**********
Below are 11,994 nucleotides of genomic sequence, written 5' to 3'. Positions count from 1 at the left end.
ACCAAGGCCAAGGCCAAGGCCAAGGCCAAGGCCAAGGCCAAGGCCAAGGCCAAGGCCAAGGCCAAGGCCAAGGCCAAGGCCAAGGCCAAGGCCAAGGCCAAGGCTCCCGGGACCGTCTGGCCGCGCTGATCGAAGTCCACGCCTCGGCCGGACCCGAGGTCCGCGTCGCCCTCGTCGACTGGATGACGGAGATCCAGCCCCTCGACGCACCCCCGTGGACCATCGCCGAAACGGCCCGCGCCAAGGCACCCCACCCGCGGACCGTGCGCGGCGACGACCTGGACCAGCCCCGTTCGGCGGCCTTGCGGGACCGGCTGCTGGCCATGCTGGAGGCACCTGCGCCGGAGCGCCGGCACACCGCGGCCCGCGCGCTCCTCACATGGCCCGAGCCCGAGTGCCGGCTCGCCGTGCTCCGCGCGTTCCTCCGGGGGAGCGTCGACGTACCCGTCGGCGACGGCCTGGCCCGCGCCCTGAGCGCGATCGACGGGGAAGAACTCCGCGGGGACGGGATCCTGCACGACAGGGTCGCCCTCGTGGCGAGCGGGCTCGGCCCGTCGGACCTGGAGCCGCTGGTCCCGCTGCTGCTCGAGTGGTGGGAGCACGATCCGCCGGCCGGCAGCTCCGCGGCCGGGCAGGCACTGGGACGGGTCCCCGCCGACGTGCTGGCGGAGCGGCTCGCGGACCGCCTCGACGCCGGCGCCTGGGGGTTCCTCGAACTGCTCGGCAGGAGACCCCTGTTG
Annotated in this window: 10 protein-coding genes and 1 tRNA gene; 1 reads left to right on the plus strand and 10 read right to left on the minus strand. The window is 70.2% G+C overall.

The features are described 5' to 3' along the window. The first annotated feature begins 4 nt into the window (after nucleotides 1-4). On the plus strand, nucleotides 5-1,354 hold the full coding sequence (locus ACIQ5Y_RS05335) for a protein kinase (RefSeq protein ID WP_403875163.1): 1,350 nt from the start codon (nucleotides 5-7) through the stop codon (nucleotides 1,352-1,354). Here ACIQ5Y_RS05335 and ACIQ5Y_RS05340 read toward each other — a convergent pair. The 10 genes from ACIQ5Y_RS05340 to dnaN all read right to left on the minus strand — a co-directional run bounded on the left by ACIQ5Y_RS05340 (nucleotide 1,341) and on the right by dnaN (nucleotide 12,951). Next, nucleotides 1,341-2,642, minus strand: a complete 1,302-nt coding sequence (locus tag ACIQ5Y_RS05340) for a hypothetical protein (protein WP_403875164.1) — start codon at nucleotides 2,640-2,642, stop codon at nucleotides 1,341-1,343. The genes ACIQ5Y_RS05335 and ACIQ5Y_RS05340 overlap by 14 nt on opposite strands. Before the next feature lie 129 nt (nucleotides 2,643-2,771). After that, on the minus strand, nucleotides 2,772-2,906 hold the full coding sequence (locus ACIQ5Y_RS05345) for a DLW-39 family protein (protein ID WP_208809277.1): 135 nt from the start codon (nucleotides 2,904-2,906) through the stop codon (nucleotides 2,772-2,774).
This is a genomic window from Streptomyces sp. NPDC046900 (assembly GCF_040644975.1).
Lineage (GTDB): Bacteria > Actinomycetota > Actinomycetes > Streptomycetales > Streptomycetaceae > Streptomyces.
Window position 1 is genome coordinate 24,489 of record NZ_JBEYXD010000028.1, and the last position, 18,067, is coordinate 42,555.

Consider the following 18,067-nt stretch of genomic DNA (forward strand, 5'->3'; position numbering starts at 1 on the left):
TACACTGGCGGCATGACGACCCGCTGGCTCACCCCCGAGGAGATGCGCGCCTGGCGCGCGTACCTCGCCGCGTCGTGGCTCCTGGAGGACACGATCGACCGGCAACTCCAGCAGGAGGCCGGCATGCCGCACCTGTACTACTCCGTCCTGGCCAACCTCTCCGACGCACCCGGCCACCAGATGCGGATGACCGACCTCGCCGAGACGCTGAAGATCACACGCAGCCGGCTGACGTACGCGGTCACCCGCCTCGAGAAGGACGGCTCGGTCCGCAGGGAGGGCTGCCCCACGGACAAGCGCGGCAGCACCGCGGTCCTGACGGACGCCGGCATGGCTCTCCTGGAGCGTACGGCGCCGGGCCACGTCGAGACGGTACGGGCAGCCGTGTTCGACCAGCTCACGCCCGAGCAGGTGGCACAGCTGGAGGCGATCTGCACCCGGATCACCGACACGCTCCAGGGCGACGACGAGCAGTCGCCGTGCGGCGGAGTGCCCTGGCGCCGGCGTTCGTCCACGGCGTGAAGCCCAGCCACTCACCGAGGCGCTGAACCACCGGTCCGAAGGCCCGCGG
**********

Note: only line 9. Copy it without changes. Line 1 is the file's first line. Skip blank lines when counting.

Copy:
TACACTGGCGGCATGACGACCCGCTGGCTCACCCCCGAGGAGATGCGCGCCTGGCGCGCGTACCTCGCCGCGTCGTGGCTCCTGGAGGACACGATCGACCGGCAACTCCAGCAGGAGGCCGGCATGCCGCACCTGTACTACTCCGTCCTGGCCAACCTCTCCGACGCACCCGGCCACCAGATGCGGATGACCGACCTCGCCGAGACGCTGAAGATCACACGCAGCCGGCTGACGTACGCGGTCACCCGCCTCGAGAAGGACGGCTCGGTCCGCAGGGAGGGCTGCCCCACGGACAAGCGCGGCAGCACCGCGGTCCTGACGGACGCCGGCATGGCTCTCCTGGAGCGTACGGCGCCGGGCCACGTCGAGACGGTACGGGCAGCCGTGTTCGACCAGCTCACGCCCGAGCAGGTGGCACAGCTGGAGGCGATCTGCACCCGGATCACCGACACGCTCCAGGGCGACGACGAGCAGTCGCCGTGCGGCGGAGTGCCCTGGCGCCGGCGTTCGTCCACGGCGTGAAGCCCAGCCACTCACCGAGGCGCTGAACCACCGGTCCGAAGGCCCGCGG